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Date: 11 Apr 1997 06:56:37 -0400
From: (Michael Sclafani)
Subject: an upgrader's tale, part 2

[In part one, our hero swapped a new set of springs an shocks into the back end
of his 318ti Active with only stone knives and bearskins for tools.]

Before I could upgrade the front strut assemblies, I needed to obtain the use of a spring compressor. I called rental shops in the south San Francisco Bay area. I visit rental shops. I called tool stores. All I could find were the two-big-screws-with-a-pair-of-hooks-each style of spring compressor, the type in horror stories of disemboweled mechanics. So I bought a set new for $20, about twice the one-day rental cost of an old, grungy set that had been through heaven-knows-what. (I wish had I read a different sort of horror story before I got to this stage, the one that recently appeared on the BMW digest about how a shop that was doing just the strut assembly work invented five ways to screw up the task, and repeated some of them just for good measure. There's nothing like the incompetence of so-called professionals...)

Up goes the hood. I slightly loosen the three top nuts and then haul out the torque wrench, since I haven't the faintest clue about any of the torque values for the front end. It seems a dubious technique, but lacking proper information (see part 1) it's the only choice available. The top bolts register around 20 Nm, close to the 22 Nm I had used for the back. I leave one nut hand-tight so the strut won't fall out.

Back comes Jack. If picking a place for the jack stands in the back was a bit of a gamble, the front is a bloody lottery ticket. I wound up using a slightly convex area in the sheet metal aft of the wheel well, one that matched the contour of the top of the jack stand. Nothing got bent, I'm glad to say. Still, if someone out there knows the proper spot, I'd very much like to know what it is.

With the car up and the wheels up, I get a good look at the spindle, I think it's called. I turn the steering wheel to get better access. Somewhere I heard I'd have to remove the brake assembly (but not bleed it) to remove the strut, but looking at it I decide it's probably not necessary and leave the brakes alone. I do free the brake line and sensor cables from the attachment points on the strut.

I try to loosen one of the two bottom bolts, and the strut starts riding up and down in the upper mounting holes. Oops. The top nuts go back on and I throw more muscle into it. Even the lower rear mounting bolts weren't this hard. I had read that I should use a thread locking compound during re-assembly, and this seems to be where it gets used. Once they budge, the torque wrench guess registers around 75 Nm. Steering lock the other way and the second bolt is off. There's a nut and bolt mounted crosswise higher up on the strut, and it seems to be about 40 Nm, no loctite involved. I remove the nut but leave the bolt in place before loosening the top nuts again.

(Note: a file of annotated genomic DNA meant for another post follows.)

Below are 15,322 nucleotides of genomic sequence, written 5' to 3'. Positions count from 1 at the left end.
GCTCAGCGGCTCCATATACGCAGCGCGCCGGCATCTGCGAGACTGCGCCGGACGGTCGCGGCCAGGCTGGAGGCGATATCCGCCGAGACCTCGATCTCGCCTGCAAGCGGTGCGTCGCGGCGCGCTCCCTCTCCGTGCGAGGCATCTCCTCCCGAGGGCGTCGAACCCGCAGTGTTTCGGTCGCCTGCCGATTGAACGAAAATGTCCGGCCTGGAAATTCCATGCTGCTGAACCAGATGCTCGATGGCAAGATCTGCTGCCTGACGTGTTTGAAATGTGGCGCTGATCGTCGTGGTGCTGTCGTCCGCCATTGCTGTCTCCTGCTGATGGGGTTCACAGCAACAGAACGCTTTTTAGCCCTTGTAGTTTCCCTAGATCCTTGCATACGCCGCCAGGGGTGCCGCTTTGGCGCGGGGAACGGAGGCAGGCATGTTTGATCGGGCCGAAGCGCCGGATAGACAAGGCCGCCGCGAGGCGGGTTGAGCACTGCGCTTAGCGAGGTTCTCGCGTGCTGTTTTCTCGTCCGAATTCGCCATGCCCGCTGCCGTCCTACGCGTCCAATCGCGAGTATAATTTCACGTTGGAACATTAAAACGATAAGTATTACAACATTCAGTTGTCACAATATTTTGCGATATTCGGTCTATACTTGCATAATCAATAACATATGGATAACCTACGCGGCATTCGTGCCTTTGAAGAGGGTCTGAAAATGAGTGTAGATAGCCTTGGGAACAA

With the middle bolt removed, the strut is free and I start working on getting it out of there. The hub is now attached only by the ball joint on the control arm, and the hub now wants to pivot out (away from the car) and to the right (because of the weight of the brake calipers). Whereever I had read about removing the brakes warned not to let them hang by the brake line. This isn't quite hanging but seemed close enough. By using both arms and both legs I was able to lower the strut, swing the top end out, then carefully lift it out from between the brake line and the sensor cables. If the car were up on a lift, that probably wouldn't have been possible and I expect is the reason removing the calipers is recommended. A second pair of hands makes it no big deal. Of course, with the strut removed, the hub is still trying to reach degress of caster and camber, and unless the second pair of hands is willing to stand there while you play spring compressor russian roulette, you'll need to support the brakes and hub. I improvised using a bungee cord.

True to form, the spring compressors come without a single scrap of paper bearing hint on how to avoid killing yourself and the neighbor's dog. Is this some kind of macho thing? Is it a plot by the automotive workers' secret society to keep business up? I mean, hammers don't come with instructions, but neither does Fischer-Price make safe little plastic spring compressors for you to learn from.

So I place the screws on opposite sides of the spring, pointed in opposite directions (one end has two hooks and the other only one), with the two-hook ends nearer to the ends of the spring. I put on eye protection and gloves, say my prayers, and start tightening. And keep tightening. And I put my foot on top of the spring for leverage and tighten some more. It's a lot of work. There's the real work of compressing the spring, plus the friction in the screw that increases with the load, and then the terror that the whole thing is going to explode in your face.